Brian Cooley invades the studio! Bing uses your Facebook social graph to help you make better...Decisions. T-Mobile lets you make Wi-Fi calls for free, but that will probably go away if the merger with AT&T happens. Another reason not to like it. Plus, the Power Point versus Keynote debate rages on!Subscribe: iTunes (MP3) | iTunes (320x180) | iTunes (640x360) | RSS (MP3) | RSS (320x180) | RSS (640x360)… Read more
Go, Google's experimental programming language, is coming to the company's App Engine cloud-computing service--and a bit closer to reality in the process.
Google hopes to use Go to tackle modern programming challenges such as getting useful work out of chips with multiple processor cores. Getting new languages to catch on is difficult, though--it took Sun Microsystems years with Java, and its Fortress never really caught on widely.
But incorporating Go into App Engine could help make it more relevant, or at least easier to test out, by reducing the hassles involved in trying it. App Engine is a … Read more
SAN FRANCISCO--Google isn't the only big tech company with two operating systems. But it's the only one with two that take such a different approach.
Android and Chrome OS each got a day to themselves here at Google I/O a conference designed to fire up programmer interest in Google's technology.
With the new Android 3.1, an update to the tablet-centric Honeycomb version, Google yesterday added the ability for people to plug in keyboards, mice, game controllers, and many other USB and Bluetooth devices. In short, it's making the tablet more into a PC, architecturally … Read more
SAN FRANCISCO--Android is open-source software, but it doesn't come with much of an open-source community, and the Google leader of the project explained why yesterday.
Because people can scrutinize Android's source code, modify it, and build it into their own hardware, the mobile operating system qualifies as open-source software. But Google exercises tight control over what gets built into the official Android software, what gets released as Android, and when that source code appears--especially with the tablet-oriented Honeycomb version.
The reason for Google's approach is so the company can control Android's interfaces, the underlying features that … Read more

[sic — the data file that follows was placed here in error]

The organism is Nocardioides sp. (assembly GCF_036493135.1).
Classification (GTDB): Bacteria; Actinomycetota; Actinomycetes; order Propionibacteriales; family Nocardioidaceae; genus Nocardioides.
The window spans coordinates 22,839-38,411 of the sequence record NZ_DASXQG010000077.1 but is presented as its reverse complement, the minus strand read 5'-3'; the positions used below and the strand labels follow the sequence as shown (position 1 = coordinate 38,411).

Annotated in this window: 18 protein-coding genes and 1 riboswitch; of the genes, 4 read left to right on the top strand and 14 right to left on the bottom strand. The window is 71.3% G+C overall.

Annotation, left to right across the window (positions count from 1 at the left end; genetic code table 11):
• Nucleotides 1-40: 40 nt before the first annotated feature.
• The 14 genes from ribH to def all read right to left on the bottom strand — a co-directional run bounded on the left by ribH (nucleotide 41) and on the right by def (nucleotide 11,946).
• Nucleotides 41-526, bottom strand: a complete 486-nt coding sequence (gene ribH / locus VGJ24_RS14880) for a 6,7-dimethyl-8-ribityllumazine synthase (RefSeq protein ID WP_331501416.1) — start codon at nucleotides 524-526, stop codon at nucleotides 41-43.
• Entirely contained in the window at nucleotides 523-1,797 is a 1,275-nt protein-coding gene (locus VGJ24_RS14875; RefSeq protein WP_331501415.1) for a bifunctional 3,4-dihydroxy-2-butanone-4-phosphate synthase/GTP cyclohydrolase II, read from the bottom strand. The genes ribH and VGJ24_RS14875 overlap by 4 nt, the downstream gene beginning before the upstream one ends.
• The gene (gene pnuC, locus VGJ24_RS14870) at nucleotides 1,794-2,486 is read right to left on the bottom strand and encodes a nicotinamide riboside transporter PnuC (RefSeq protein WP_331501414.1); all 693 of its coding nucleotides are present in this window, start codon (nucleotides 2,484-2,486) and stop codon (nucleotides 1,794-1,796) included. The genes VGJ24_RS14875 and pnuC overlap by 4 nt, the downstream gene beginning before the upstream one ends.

SAN FRANCISCO--Hoping to bring magazine-style layout tools to Web publishing, Adobe Systems tonight released a prototype browser specifically designed to let Web developers test the company's proposed formatting technology.
The technology, called CSS Regions, lets programmers easily create multi-column layouts, place text in various polygonal shapes, and flow around objects in the middle of text. That technology has existed for years in the print publishing world, but it's generally missing from the Web, and its absence grows ever more conspicuous as magazines and newspapers move to digital publishing, especially on tablets such as Apple's iPad.
The formatting … Read more
A company at the heart of the Web-app revolution hopes a major update to its programming tools will further the new style of development.
Sencha plans to release Ext JS 4.0 today, bringing new features and some maturity to the software. Ext JS is a software foundation that lets programmers create Web sites that house active applications, not just static pages, that work not just on modern browsers but also on Microsoft's ancient, despised, but still widely used IE6.
Web programming these days is getting steadily more advanced, and indeed Web browsers are becoming more like operating systems … Read more
Google lost some ground in its effort to catch Apple's lead in the effort to attract mobile developer interest, but other rivals aren't even close, survey data released today show.
So concludes the latest quarterly survey by Appcelerator, released today. The company, along with analyst firm IDC, polled 2,760 developers in mid-April who are using Appcelerator's Titanium cross-platform development software.
"Interest in Android has recently plateaued as concerns around fragmentation and disappointing results from early tablet sales have caused developers to pull back from their previous steadily increasing enthusiasm for Google's mobile operating system,&… Read more
Web-page speed guru Steve Souders, putting to use the latest in a string of useful tools he's created, has found that the top 17,000 Web sites have eased off use of Adobe Systems' Flash Player in the last half year.
Specifically, Souders has started showing data collected by his HTTP Archive project, which logs a wide range of statistics about a collection of 17,000 top Web sites. He began logging data last year but only announced the HTTP Archive at the end of March.
The site lets people compare statistics about how Web sites are built from … Read more
Back in the good old days, Microsoft's Silverlight merely had to take on the mighty Flash Player.
Now Microsoft's browser plug-in has a very different challenge than Adobe Systems' rival technology: Web standards. And Microsoft, through the release of IE9 and presumably its successors, is helping to bring those standards to the real world.
Nevertheless, Redmond's engineers believe Silverlight has a future as a browser plug-in, and at Microsoft's Mix conference next week, the company will be trying to advance that future.
At Mix11, Microsoft plans to release a beta version of Silverlight 5, and augmenting … Read more